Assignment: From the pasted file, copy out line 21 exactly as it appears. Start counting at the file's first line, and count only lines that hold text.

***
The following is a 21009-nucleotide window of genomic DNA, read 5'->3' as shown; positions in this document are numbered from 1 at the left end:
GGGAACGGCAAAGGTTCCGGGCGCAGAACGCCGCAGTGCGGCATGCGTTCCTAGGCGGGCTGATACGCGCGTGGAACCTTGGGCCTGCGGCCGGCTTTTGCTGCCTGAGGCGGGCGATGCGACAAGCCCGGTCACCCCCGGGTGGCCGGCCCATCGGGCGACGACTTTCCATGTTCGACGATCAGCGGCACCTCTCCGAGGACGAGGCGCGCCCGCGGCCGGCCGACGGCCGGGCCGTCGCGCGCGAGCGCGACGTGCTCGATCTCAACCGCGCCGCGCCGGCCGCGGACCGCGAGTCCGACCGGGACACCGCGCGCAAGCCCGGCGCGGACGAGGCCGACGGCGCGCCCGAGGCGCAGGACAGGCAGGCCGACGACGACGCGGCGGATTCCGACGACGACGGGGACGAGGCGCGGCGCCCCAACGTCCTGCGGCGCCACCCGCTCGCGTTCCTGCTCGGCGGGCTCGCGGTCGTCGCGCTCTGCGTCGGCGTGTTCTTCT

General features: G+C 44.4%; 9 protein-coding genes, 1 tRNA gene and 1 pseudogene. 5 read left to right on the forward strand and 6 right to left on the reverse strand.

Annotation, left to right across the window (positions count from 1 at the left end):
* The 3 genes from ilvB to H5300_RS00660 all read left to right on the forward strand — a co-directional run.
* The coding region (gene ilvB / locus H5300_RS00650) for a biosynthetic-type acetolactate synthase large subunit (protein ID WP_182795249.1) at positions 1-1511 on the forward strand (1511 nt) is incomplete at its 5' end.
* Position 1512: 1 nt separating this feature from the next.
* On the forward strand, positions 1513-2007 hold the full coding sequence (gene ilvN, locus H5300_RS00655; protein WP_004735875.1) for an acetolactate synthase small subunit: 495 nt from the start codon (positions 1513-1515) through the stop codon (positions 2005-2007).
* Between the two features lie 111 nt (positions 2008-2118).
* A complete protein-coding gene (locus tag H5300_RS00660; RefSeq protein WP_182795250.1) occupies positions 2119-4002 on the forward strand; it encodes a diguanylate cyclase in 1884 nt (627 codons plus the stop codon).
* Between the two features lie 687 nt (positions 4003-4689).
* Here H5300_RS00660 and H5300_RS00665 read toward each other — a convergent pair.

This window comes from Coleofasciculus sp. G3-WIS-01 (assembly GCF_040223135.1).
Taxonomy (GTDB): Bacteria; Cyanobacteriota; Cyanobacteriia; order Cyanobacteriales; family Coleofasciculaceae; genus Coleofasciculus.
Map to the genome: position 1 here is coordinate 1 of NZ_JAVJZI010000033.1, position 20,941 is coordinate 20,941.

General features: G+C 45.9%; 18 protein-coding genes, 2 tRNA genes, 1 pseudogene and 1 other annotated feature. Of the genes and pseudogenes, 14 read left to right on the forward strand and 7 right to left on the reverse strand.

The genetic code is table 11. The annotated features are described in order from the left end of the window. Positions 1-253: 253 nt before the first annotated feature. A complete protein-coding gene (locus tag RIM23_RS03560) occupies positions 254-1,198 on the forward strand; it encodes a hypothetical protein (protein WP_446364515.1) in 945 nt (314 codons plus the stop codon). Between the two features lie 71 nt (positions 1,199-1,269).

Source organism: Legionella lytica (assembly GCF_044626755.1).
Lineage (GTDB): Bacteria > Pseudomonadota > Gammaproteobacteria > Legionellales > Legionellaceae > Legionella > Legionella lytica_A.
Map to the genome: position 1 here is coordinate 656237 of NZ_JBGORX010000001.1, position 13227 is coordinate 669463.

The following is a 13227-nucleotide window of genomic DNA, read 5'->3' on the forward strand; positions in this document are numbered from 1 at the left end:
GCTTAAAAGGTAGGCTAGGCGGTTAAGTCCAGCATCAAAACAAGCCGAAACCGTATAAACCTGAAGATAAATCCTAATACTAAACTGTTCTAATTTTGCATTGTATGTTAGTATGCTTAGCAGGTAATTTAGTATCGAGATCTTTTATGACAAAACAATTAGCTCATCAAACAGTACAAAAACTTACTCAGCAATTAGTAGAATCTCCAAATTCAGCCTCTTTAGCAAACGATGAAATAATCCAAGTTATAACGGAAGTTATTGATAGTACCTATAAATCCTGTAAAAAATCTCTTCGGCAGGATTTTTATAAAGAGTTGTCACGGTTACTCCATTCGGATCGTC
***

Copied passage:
The following is a 13227-nucleotide window of genomic DNA, read 5'->3' on the forward strand; positions in this document are numbered from 1 at the left end: